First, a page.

Dealing With Grief

The 4 Phases Of Divorce Recovery

There are 4 seasons of divorce recovery

Divorce is one of the most stressful life changes you can experience. When I went through my divorce, I felt as if I had been tied up, blindfolded and strapped into the front car of a run-away roller coaster. It was terrifying! What made it so bad was that I didn’t know what to expect next and I was always anticipating the worst.

What I’ve learned through my own divorce recovery and helping all my clients over the years is that when you have some knowledge about what to expect, things are less scary. This is like the idea of taking the blindfold off so although you might still feel like you’re tied up and on the roller-coaster ride at least you’ll be able to see what’s coming up next.

So let’s take that blindfold off you once and for all! There are four phases of divorce change that you’ll experience – just like there are four seasons:

  1. The End/Beginning – Winter
  2. The Chaotic Redefinition of Life – Spring
  3. The Settling In – Summer
  4. Moving On – Fall

The first phase, the end/beginning, is tough – just like winter is. This phase is a progression from the first thought of divorce, to the struggle to…

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How To Calm Your FEARs

When I got divorced, FEAR was my constant companion. I was afraid of almost everything and I spent a lot of time imagining catastrophes that could happen to me. Some of the catastrophes I vividly pictured were being trapped in my home by a tornado (that was the happy version – the worst version was just being obliterated by a tornado), being poisoned by the food I had bought at the grocery store, being killed in a car accident, and even losing my job which would cause me to never work again and having to live on the street where I would die a painful death.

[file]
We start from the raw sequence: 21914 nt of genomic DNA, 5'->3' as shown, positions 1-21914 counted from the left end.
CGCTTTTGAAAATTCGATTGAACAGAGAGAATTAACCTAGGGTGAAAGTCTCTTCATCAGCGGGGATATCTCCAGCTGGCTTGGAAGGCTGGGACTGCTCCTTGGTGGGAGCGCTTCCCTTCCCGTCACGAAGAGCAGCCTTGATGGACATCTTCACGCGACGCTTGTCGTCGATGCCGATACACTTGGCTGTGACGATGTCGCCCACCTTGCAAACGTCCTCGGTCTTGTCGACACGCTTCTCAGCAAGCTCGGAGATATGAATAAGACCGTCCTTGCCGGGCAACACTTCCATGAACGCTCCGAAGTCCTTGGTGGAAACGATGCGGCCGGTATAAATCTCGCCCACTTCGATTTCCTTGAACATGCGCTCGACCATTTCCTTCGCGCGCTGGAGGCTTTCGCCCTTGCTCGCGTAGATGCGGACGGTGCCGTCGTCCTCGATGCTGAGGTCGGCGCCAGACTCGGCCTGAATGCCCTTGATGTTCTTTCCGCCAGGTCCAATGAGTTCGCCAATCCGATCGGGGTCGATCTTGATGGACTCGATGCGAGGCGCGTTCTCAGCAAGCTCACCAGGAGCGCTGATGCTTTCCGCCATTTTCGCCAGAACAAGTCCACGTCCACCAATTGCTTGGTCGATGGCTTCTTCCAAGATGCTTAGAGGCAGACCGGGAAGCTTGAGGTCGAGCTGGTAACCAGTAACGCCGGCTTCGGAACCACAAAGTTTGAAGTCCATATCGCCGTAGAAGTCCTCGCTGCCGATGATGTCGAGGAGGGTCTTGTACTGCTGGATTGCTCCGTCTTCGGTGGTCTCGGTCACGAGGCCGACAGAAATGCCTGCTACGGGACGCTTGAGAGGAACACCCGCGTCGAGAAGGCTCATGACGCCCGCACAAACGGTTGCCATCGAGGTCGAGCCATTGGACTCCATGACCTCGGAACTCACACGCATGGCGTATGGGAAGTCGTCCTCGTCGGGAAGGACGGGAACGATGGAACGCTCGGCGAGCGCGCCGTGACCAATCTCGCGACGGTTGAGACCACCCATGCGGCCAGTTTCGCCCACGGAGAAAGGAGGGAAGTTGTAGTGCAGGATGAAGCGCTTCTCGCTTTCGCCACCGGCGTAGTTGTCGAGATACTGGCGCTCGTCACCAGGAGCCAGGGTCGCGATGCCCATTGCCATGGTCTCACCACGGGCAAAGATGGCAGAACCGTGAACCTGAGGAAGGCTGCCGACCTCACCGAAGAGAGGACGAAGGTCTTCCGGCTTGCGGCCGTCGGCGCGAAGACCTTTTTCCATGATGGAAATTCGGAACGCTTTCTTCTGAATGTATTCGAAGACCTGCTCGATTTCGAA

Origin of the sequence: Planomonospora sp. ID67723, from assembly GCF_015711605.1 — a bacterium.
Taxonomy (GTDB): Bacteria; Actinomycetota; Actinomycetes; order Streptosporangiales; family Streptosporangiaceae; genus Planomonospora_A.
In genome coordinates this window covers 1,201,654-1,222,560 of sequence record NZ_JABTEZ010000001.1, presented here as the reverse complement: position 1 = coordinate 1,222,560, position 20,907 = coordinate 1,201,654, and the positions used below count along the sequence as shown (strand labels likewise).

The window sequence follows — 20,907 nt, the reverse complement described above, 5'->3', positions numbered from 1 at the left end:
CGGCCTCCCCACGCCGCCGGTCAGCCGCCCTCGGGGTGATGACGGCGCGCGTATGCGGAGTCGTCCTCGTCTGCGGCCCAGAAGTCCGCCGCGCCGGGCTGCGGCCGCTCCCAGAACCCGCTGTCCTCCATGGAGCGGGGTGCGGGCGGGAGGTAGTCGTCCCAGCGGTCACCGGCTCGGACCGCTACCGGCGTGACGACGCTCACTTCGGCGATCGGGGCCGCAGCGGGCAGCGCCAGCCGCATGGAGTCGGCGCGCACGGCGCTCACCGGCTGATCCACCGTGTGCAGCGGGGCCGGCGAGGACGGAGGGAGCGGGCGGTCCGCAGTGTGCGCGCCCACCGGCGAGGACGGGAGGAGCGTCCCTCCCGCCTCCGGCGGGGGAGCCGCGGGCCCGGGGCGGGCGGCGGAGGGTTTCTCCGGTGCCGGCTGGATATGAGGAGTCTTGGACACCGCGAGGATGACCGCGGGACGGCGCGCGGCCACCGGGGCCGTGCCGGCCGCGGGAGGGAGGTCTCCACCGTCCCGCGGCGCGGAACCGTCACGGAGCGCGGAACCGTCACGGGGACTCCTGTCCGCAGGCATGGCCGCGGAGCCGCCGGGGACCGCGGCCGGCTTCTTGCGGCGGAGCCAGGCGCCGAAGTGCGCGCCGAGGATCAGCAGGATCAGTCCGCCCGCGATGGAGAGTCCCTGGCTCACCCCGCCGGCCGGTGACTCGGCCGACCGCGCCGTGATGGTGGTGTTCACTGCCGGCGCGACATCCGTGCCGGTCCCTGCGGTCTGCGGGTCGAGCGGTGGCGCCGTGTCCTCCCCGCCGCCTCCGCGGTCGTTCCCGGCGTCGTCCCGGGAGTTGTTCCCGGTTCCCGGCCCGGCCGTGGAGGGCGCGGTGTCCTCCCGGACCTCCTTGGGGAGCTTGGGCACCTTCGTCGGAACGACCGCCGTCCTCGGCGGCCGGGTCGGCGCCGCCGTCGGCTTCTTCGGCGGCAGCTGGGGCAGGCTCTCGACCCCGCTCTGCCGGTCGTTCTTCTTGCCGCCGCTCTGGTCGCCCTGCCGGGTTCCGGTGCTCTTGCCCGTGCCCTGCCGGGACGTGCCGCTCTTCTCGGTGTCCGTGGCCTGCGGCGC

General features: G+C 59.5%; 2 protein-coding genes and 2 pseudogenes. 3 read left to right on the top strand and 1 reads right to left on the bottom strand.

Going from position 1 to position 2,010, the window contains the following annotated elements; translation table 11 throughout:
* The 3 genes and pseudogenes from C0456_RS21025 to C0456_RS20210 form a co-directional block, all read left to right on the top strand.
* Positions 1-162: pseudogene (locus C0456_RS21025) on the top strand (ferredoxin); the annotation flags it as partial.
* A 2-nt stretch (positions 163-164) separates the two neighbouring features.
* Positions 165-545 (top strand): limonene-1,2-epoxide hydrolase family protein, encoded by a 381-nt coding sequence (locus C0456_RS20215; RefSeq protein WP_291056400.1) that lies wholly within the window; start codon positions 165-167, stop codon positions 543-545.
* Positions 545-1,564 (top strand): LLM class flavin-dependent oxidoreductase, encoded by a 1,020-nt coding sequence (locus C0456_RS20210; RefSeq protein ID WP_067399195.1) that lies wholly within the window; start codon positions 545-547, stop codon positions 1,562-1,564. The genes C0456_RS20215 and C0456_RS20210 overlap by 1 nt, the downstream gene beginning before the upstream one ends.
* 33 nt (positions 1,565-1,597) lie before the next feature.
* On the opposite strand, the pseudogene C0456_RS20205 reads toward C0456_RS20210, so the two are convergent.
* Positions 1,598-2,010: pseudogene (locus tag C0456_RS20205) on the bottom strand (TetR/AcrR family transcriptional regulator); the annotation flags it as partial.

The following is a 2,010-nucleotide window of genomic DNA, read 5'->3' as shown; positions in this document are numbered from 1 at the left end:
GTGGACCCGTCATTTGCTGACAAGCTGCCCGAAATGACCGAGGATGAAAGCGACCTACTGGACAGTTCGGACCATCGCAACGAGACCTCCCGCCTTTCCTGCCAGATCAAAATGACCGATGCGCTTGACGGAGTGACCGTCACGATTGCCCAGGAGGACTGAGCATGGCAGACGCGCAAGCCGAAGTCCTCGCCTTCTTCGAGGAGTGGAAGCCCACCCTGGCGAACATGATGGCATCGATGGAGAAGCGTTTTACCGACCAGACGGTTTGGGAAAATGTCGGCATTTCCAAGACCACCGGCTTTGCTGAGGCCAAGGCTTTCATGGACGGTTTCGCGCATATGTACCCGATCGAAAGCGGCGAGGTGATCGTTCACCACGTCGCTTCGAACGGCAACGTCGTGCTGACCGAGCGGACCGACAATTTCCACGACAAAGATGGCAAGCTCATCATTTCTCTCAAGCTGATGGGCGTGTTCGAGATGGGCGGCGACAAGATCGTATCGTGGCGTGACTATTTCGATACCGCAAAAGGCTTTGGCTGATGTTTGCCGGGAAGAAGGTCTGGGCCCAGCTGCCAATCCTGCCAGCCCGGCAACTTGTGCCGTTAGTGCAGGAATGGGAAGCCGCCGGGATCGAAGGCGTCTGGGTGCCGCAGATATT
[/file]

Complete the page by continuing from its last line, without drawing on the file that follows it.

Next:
Luckily, none of my catastrophes have come to pass, but I wasted a HUGE amount of energy and time living with the fear of them. And yet, being afraid is a common part of going through divorce. There are so many changes happening all at once that can seem to threaten survival if your FEARs take hold of you like mine did.

Could I have worked my way through my divorce without wasting so much energy and time on being afraid? YES! But I didn’t know how then. I know how now and that’s what I want to share with…

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All Tangled Up?

Have you ever felt all tangled up on the inside and didn’t know which direction to turn?

Or maybe you’ve felt that you’re stuck in quicksand and it’s taking all your effort to just make it through each day?

Or worse, you’ve felt that you’re wearing a choke-chain of all your responsibilities and don’t really know who you are anymore?